Greater Montreal is home to the majority (60%) of Quebeckers living in poverty.1.
Above the low-income threshold but still poor
On top of the 315,000 people living below the Market Basket Measure (MBM), another 200,000 people earn only slightly more than this amount ($24,000, $25,000, $26,000, etc.) and are just as vulnerable to life’s uncertainties.
What does it mean to be in a situation of poverty?
- It means not having enough money to meet your essential needs.
- It means living on a meagre budget with no buffer for unexpected expenses.
- It means worrying about the future, being under constant stress, and often suffering from isolation.
Today’s challenges are enormous for people living in poverty:
the housing crisis, rising food costs, financial anxiety, and mental distress.
What is the annual after-tax income of a person in a situation of poverty?
Groups most affected by poverty are:
- Single-parent families
- People living alone
- People in a situation of disability
- Recent immigrants or those with a precarious status
- Members of visible minorities
These groups of people are over-represented on our territory, particularly on the Island of Montreal.
By the numbers
of asylum seekers.
The number of asylum seekers in Quebec more than doubled between 2019 (20,475) and 2022 (51,570).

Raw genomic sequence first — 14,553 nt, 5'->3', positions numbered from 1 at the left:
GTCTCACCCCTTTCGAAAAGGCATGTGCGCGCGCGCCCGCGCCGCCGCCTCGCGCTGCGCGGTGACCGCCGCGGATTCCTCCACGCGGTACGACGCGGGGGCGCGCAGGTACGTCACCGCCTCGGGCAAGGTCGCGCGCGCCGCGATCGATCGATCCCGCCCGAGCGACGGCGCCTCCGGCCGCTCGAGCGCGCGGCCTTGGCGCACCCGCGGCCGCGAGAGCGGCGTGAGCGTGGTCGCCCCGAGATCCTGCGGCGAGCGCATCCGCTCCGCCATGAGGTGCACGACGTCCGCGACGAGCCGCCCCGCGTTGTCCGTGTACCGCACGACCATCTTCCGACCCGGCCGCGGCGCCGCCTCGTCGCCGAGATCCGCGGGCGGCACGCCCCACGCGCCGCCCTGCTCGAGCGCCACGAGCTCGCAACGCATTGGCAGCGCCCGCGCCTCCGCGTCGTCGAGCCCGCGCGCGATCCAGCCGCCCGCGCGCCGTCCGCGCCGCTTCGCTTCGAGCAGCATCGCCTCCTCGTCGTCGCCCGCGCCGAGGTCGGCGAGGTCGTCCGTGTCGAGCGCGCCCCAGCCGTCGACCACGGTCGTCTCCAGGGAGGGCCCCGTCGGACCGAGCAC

of people who live alone, or four times the number of couples.
of single-parent families, or three times the number of two-parent families.
People living in poverty are more likely to:
- Live in inadequate housing or on the street
- Suffer from food insecurity
- Have health problems
- Die at a younger age
Children living in poverty are more likely to:
- Start kindergarten with delays
- Drop out of school
By the numbers
More than one quarter of renter households (230,000) spend too much of their income (over 30%) on housing,
which compromises their ability to meet other basic needs.
6,000 people in Greater Montreal are in a situation of homelessness3.
A reported one in five Quebeckers (22%) experienced food insecurity in winter 20234.
The school dropout rate is two and a half times higher in underprivileged neighbourhoods.
Growing up poor: challenges for life
Starting from birth, children born to poor families are disadvantaged.
They often live in areas with higher unemployment and school dropout rates and where people have worse health outcomes and shorter life expectancies.
They experience food insecurity more often.
More people in this situation start school with a delay and leave school before they graduate. Without a diploma, they risk having a lower average annual income during their working life, going on unemployment more often, experiencing poor living conditions, and having shorter lives.
Dropping out of school: A vicious circle
Poverty increases the risks that students drop out, which in turn increases their risks of poverty.
Something can be done
Centraide supports a network of over 375 community agencies and projects that work throughout the Greater Montreal territory. They work in four priority areas of action.
1 out of 5 people receives our help.
5 out of 5 people benefit from it.
Let’s all lend a hand
Supporting a network of over 375 community agencies also means promoting an inclusive, poverty-free society.
1. According to the Market Basket Measure (MBM).
2. Two adults and two children.
3. Number of people experiencing homelessness in Quebec, October 2022.
4. Leger and Centraide of Greater Montreal, Centraide Financial Anxiety Index, 2nd edition, April 2023.